For more details phone Sandra Beale on T: 07762 771290 - email [email protected] or see the website at

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Replies (5)

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By helen oster
10th Feb 2005 12:49

The Chancellor has still failed to come up with a way of reducing the costs to children of working parents, or the availibility of child care. After school care is not the real issue, either in terms of availibility, financial cost or cost to children. The real issue is the availibility of school holiday care - and the cost in both financial and emotional terms. To retain an experienced, well-qualified workforce countrywide,and the development of confident, well-behaved youngsters, the Chancellor needs to give consideration to wide-ranging employment reforms that enable working parents to be with their chidren during school holidays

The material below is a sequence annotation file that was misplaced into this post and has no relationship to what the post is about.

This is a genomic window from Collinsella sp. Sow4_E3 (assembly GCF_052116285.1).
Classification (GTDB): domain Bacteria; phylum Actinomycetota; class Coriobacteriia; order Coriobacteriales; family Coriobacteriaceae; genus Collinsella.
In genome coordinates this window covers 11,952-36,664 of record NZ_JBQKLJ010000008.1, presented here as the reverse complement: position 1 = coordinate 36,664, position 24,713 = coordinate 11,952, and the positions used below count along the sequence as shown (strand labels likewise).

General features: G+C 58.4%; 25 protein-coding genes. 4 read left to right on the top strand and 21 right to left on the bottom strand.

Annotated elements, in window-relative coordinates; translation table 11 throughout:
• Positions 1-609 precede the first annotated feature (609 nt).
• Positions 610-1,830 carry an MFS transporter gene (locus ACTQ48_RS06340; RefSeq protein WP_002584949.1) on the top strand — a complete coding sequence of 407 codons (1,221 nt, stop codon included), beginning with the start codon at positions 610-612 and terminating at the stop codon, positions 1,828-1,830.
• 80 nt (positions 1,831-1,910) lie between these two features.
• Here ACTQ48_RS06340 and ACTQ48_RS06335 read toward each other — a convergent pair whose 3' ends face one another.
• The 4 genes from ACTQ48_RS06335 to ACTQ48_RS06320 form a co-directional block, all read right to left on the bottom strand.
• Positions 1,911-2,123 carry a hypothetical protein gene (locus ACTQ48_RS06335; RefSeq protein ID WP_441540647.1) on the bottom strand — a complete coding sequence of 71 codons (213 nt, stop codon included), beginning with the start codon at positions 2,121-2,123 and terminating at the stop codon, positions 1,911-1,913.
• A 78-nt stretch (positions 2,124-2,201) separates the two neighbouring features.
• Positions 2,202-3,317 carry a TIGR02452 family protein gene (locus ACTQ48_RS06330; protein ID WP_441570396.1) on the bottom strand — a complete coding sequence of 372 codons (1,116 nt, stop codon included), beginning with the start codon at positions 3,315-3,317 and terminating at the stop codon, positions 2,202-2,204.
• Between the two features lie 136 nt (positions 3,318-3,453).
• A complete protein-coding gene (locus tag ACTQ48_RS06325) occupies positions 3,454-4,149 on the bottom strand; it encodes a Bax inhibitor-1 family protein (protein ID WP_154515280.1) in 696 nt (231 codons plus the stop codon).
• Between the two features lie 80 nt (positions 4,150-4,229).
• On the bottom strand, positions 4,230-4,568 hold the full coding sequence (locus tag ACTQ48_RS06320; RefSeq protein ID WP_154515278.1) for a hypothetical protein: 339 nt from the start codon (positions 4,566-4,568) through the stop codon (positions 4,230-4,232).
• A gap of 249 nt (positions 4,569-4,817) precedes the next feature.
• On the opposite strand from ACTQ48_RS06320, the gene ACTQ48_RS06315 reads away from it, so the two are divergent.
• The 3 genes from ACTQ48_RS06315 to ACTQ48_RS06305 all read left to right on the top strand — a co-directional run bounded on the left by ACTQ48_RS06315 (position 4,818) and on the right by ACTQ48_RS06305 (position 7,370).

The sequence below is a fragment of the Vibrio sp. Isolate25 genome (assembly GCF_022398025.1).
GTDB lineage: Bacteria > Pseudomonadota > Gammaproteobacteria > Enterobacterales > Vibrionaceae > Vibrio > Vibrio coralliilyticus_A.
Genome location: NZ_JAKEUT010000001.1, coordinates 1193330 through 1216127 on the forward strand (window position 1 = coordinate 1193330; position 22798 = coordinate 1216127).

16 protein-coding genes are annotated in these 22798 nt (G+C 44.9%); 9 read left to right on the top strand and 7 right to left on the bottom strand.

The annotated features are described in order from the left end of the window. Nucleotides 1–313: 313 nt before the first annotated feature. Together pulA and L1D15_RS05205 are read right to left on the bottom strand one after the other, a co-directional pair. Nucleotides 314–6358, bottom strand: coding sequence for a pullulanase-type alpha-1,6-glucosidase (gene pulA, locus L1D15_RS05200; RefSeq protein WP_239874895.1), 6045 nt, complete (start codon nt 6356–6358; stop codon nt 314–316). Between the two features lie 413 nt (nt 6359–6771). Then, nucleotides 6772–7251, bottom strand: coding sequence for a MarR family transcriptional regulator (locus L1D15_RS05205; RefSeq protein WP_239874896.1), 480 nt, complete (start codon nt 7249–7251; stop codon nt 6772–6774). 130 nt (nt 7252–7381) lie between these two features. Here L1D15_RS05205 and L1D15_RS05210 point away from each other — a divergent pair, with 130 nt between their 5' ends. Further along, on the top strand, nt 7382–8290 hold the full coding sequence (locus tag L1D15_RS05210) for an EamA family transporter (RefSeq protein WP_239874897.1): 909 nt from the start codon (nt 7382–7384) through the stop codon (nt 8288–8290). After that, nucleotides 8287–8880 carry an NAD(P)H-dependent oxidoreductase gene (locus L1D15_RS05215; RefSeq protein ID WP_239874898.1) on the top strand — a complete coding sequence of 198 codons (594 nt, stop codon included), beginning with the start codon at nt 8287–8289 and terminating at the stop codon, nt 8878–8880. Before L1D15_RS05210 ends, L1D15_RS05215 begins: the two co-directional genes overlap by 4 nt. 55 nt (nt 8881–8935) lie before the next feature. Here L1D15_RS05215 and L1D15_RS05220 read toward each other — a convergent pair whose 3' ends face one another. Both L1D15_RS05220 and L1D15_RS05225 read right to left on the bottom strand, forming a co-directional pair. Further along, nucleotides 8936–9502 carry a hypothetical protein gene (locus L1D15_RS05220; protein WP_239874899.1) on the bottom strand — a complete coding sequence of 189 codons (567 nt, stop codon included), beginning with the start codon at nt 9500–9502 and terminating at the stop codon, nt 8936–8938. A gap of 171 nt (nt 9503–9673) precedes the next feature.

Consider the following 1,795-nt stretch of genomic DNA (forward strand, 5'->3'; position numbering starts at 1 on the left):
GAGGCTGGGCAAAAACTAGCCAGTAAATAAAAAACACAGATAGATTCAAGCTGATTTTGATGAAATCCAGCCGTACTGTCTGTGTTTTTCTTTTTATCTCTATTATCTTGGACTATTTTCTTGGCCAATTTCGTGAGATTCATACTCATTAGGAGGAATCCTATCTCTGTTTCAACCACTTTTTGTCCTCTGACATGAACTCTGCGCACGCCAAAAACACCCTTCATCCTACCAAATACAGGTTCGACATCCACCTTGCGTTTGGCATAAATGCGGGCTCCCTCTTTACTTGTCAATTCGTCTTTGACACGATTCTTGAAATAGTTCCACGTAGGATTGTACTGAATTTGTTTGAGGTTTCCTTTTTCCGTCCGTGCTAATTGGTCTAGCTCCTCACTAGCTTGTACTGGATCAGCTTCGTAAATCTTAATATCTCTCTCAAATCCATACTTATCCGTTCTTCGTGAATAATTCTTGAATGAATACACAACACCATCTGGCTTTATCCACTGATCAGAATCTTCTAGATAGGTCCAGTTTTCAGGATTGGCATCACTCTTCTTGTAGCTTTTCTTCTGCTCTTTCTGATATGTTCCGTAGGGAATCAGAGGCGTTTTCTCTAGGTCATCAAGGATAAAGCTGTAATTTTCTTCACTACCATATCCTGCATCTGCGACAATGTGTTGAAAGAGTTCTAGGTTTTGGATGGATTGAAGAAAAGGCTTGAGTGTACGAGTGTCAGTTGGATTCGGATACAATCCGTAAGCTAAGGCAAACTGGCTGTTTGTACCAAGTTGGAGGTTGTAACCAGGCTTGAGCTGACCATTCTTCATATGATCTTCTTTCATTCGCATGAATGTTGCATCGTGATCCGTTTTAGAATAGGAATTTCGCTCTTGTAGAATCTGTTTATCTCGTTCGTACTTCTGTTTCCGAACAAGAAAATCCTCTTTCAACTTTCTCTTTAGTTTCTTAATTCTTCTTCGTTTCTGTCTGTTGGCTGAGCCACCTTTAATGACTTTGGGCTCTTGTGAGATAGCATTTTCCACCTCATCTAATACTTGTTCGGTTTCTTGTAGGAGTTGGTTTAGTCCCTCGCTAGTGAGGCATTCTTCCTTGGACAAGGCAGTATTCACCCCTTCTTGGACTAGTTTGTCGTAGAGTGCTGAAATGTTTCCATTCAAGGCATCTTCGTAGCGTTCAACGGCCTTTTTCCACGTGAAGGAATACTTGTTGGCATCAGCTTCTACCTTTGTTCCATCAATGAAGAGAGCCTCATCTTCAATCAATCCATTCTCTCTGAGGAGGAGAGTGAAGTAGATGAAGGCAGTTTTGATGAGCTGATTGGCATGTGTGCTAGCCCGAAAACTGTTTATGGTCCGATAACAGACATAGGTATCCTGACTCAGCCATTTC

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By tandem
16th Feb 2005 08:38

Can I please have clarification on one point. In Sandra's article she states that vouchers over £50 will be subject to tax and NI. From the information I have read on the subject I understand that although vouchers over £50 will be subject to tax, they will not be subject to NI - is this correct?

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By AnonymousUser
15th Feb 2005 17:12

Just wanted to clarify some terminology used. "Deduction" from pay may be viewed by IR inspectors as failed salary sacrifice as the original earnings are being maintained.

Salary Sacrifice is a contractual change where an employee agrees to earn less, often in order to receive an alternate employer provided benefit-in-kind.